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The New Freedom Borough Council voted to appoint a new member of the council during a roughly three-minute continuation meeting this week.

The council voted Wednesday, Feb. 21, to appoint Brady Terrell, a councilman of 24 years, to fill the spot vacated by Gene Andrews, who died in January. Terrell had been a council member as recently as December 2017.

Terrell was one of four people who expressed interest in joining the council, according to council president Dennis Sarpen. The other three were not mentioned publicly, nor did the borough council hold any public comment regarding other potential candidates.

At the time of his death, Andrews had just started in his new term on the council, which is scheduled to end in 2022. Terrell will serve until the next municipal election in 2019.

Gene Andrews' widow, Inga Andrews, said she had submitted her letter of interest to take over her husband's old council position. She remembered her husband saying that the job wasn't finished before he died. She intended on picking up where he left off.

"I'm very disappointed," she said.

Wednesday's meeting, scheduled for 8:30 a.m.at the New Freedom borough building, was a continuation of the previously held council meeting Monday, Feb. 12.

Decision: Sarpen and council member Bruce Merrill said after the meeting that the council decided to appoint Terrell because of his years of experience. They both said Terrell had served as a councilman and council president during his time.

"The community elected him for 24 years running," Merrill said. 

Sarpen said there was no public comment regarding the candidates because it is not required. Additionally, he said since the council was in agreement regarding Terrell, there was no need for additional discussion in the meeting. 

He said council members had received the information on potential candidates prior to Wednesday's meeting.

Councilman Larry O'Brien voted against appointing Terrell. 

Ken Earll was the only council member not present during the meeting. Terrell was also not present during Wednesday's meeting. A message left for a number listed for him was not immediately returned Wednesday afternoon.

Inga Andrews said she had submitted her letter of intent along with multiple letters of recommendation. Additionally, a resident had publicly endorsed her during the last meeting, prompting a round of applause from the nearly 200 people in the crowd.

Resident Joe Velli said he was disappointed in the council.

"It's just a continuing problem of not looking to the people," he said. 

Inga Andrews pointed to the "We the people" written on the wall of the room and noted that the council isn't listening to the people.

Velli said he's known Inga Andrews for 30 years and that she is very knowledgeable about is going on. 

"She's always been like that," he said.

Inga Andrews said she would have represented her husband's views had she been appointed, which included opinions on the Southern Regional Police Department.

"He loved this police force," she said.

More: Residents slam New Freedom council over police decision

More: Police commission talks future without New Freedom

Police: A major point of contention among residents and the council is the council's recent decision to depart from the Southern Regional Police Department. That would leave Glen Rock, Shrewsbury and Stewartstown as the three member municipalities for the department.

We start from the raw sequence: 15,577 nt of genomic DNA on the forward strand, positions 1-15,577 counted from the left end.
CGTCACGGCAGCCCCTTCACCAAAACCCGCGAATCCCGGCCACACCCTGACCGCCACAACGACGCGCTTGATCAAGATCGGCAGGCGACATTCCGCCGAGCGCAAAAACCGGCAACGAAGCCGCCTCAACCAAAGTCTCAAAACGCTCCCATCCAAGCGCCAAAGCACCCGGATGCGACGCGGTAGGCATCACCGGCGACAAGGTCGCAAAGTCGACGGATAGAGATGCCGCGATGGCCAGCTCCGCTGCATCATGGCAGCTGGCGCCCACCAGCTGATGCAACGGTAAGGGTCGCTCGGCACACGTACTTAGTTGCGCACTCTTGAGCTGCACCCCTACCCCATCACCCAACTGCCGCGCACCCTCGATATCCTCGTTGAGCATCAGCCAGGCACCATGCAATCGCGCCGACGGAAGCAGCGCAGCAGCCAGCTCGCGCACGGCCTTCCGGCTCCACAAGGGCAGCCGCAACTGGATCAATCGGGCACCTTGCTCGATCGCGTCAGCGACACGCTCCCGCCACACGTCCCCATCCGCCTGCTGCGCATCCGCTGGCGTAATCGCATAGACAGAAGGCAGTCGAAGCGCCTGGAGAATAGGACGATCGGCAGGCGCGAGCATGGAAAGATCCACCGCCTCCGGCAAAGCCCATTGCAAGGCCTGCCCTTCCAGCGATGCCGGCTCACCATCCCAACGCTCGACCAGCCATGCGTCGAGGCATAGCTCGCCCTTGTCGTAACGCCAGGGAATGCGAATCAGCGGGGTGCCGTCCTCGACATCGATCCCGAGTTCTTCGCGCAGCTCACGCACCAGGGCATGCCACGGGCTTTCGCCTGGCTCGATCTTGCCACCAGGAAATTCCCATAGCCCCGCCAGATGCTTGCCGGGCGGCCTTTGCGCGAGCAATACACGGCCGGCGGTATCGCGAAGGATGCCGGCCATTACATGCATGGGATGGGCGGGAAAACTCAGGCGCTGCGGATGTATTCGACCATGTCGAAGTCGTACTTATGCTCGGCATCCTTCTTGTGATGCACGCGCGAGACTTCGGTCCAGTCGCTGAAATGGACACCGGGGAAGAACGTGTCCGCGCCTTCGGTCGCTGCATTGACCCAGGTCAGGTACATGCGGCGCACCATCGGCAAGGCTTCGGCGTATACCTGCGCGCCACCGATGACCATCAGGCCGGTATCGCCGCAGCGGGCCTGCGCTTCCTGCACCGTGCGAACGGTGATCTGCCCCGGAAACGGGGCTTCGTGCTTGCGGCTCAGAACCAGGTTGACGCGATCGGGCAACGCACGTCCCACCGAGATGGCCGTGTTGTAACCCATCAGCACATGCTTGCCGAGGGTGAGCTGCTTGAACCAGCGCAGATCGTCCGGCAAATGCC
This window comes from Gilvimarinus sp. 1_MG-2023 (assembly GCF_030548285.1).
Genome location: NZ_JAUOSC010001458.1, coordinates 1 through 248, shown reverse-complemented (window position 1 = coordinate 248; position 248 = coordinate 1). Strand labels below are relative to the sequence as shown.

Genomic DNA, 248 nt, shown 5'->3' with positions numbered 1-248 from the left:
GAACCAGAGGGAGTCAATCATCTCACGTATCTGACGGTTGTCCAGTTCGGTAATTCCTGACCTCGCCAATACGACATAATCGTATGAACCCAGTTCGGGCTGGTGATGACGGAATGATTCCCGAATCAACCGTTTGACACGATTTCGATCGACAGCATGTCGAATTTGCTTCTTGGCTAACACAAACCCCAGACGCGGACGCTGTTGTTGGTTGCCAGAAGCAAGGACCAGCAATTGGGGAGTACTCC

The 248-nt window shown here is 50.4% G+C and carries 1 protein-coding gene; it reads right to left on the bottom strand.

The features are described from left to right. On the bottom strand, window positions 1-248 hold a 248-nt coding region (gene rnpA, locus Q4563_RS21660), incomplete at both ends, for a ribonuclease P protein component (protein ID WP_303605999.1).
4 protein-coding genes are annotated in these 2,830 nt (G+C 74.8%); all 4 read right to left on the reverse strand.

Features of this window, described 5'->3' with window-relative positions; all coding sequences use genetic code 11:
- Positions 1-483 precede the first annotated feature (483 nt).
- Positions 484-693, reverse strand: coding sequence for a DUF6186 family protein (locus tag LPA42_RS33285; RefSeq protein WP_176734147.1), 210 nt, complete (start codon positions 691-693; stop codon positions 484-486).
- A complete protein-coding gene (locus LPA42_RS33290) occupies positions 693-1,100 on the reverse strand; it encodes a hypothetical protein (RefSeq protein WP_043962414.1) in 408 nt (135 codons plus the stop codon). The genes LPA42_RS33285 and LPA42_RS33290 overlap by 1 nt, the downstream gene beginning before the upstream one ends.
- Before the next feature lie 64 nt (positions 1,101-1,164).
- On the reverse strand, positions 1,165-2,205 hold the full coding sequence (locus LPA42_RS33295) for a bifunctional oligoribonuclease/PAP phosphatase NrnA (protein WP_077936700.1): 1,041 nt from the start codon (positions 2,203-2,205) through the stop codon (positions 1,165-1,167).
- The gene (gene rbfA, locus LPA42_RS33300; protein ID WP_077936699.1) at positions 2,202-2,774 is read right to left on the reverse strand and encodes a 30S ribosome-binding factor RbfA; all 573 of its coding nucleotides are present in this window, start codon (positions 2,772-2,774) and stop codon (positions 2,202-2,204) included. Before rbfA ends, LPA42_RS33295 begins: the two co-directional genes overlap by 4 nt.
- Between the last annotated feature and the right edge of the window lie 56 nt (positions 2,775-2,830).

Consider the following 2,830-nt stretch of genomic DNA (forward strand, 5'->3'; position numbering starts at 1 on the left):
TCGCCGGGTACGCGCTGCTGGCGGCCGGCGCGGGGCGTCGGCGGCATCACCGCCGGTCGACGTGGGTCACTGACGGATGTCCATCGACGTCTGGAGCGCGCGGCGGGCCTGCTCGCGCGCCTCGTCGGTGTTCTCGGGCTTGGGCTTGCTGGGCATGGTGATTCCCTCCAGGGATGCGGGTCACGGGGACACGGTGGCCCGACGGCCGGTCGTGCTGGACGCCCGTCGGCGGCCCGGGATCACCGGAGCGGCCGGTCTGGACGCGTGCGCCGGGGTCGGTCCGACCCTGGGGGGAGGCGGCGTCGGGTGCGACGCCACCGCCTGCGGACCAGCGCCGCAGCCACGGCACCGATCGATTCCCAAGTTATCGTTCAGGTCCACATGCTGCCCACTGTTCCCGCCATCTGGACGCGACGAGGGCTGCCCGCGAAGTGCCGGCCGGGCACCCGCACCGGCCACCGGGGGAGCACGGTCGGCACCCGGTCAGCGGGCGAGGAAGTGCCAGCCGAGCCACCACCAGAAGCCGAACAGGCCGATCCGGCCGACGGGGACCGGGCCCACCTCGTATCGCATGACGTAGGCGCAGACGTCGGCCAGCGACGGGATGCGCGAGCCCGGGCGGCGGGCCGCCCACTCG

Southern Regional Police also serves Railroad and Winterstown on a part-time basis. The department provides services to Southern York County School District as well.

New Freedom officials have maintained the reason for the departure is to have a bigger police force and to have a stronger financial base.

During the last meeting, the council approved a letter to be sent to the three boroughs to consider either merging with another department or to create a committee to try to bring in more municipalities to Southern Regional, which would allow the department to expand.

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That letter will be discussed at the next police commission meeting. The commission is made up of officials from each municipality.

Sarpen also said during the first meeting that the council would not consider looking at offers from Southwestern Regional Police or Northern York County Regional Police until there was a complete council during the March meeting.

After Wednesday's meeting, Sarpen said that would depend on what the commission does regarding their letter.

"I'd say the ball's in their court," he said.

Merrill said a larger force would allow for more stability should a municipality pull out. Additionally, he said if officers have are injured and have to go on leave, the effect won't be as great.

The officers, Merrill said, would be preserved at either department should a merger occur. 

"It's my understanding that they would be able to maintain all the officers," he said.

However, Merrill said merger discussions can't happen until all municipalities are in agreement on merging, which they are not.

The police commission will meet again at 7 p.m. Wednesday, March 7, at the New Freedom office building at 49 E. High St.

New Freedom's next council meeting is 7 p.m. Monday, March 12, at the borough building. 

— Reach Christopher Dornblaser at cdornblaser@yorkdispatch.com or on Twitter at @YDDornblaser.

 

 

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